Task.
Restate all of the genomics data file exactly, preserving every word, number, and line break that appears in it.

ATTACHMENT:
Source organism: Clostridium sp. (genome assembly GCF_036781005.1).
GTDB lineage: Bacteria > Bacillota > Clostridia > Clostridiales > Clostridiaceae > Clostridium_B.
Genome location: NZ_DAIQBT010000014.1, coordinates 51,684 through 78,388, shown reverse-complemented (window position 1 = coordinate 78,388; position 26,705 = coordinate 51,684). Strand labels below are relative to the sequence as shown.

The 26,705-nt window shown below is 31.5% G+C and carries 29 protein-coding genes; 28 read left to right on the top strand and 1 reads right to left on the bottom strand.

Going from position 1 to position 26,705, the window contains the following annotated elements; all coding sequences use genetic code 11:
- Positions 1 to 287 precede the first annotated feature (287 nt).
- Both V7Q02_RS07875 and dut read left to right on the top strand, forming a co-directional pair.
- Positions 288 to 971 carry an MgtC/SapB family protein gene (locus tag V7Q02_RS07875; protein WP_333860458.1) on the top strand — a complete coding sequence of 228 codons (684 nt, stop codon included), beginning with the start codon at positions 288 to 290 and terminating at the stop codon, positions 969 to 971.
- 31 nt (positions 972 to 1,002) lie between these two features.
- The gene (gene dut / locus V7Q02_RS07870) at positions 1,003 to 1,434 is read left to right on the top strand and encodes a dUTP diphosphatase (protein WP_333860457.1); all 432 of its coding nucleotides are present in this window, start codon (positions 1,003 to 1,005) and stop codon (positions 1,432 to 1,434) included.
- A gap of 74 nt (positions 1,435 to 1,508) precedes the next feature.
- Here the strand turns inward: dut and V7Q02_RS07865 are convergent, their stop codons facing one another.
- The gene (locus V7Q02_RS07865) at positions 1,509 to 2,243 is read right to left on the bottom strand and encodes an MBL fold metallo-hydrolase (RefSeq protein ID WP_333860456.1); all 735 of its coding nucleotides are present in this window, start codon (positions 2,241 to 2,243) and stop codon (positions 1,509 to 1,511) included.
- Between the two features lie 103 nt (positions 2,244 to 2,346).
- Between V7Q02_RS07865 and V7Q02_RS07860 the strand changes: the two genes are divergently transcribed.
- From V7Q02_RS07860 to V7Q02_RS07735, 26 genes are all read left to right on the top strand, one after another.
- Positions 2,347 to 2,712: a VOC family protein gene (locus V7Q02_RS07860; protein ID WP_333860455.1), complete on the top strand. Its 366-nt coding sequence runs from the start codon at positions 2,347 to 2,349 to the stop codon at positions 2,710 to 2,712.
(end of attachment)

Source organism: Clostridium sp. (genome assembly GCF_036781005.1).
GTDB lineage: Bacteria > Bacillota > Clostridia > Clostridiales > Clostridiaceae > Clostridium_B.
Genome location: NZ_DAIQBT010000014.1, coordinates 51,684 through 78,388, shown reverse-complemented (window position 1 = coordinate 78,388; position 26,705 = coordinate 51,684). Strand labels below are relative to the sequence as shown.

The 26,705-nt window shown below is 31.5% G+C and carries 29 protein-coding genes; 28 read left to right on the top strand and 1 reads right to left on the bottom strand.

Going from position 1 to position 26,705, the window contains the following annotated elements; all coding sequences use genetic code 11:
- Positions 1 to 287 precede the first annotated feature (287 nt).
- Both V7Q02_RS07875 and dut read left to right on the top strand, forming a co-directional pair.
- Positions 288 to 971 carry an MgtC/SapB family protein gene (locus tag V7Q02_RS07875; protein WP_333860458.1) on the top strand — a complete coding sequence of 228 codons (684 nt, stop codon included), beginning with the start codon at positions 288 to 290 and terminating at the stop codon, positions 969 to 971.
- 31 nt (positions 972 to 1,002) lie between these two features.
- The gene (gene dut / locus V7Q02_RS07870) at positions 1,003 to 1,434 is read left to right on the top strand and encodes a dUTP diphosphatase (protein WP_333860457.1); all 432 of its coding nucleotides are present in this window, start codon (positions 1,003 to 1,005) and stop codon (positions 1,432 to 1,434) included.
- A gap of 74 nt (positions 1,435 to 1,508) precedes the next feature.
- Here the strand turns inward: dut and V7Q02_RS07865 are convergent, their stop codons facing one another.
- The gene (locus V7Q02_RS07865) at positions 1,509 to 2,243 is read right to left on the bottom strand and encodes an MBL fold metallo-hydrolase (RefSeq protein ID WP_333860456.1); all 735 of its coding nucleotides are present in this window, start codon (positions 2,241 to 2,243) and stop codon (positions 1,509 to 1,511) included.
- Between the two features lie 103 nt (positions 2,244 to 2,346).
- Between V7Q02_RS07865 and V7Q02_RS07860 the strand changes: the two genes are divergently transcribed.
- From V7Q02_RS07860 to V7Q02_RS07735, 26 genes are all read left to right on the top strand, one after another.
- Positions 2,347 to 2,712: a VOC family protein gene (locus V7Q02_RS07860; protein ID WP_333860455.1), complete on the top strand. Its 366-nt coding sequence runs from the start codon at positions 2,347 to 2,349 to the stop codon at positions 2,710 to 2,712.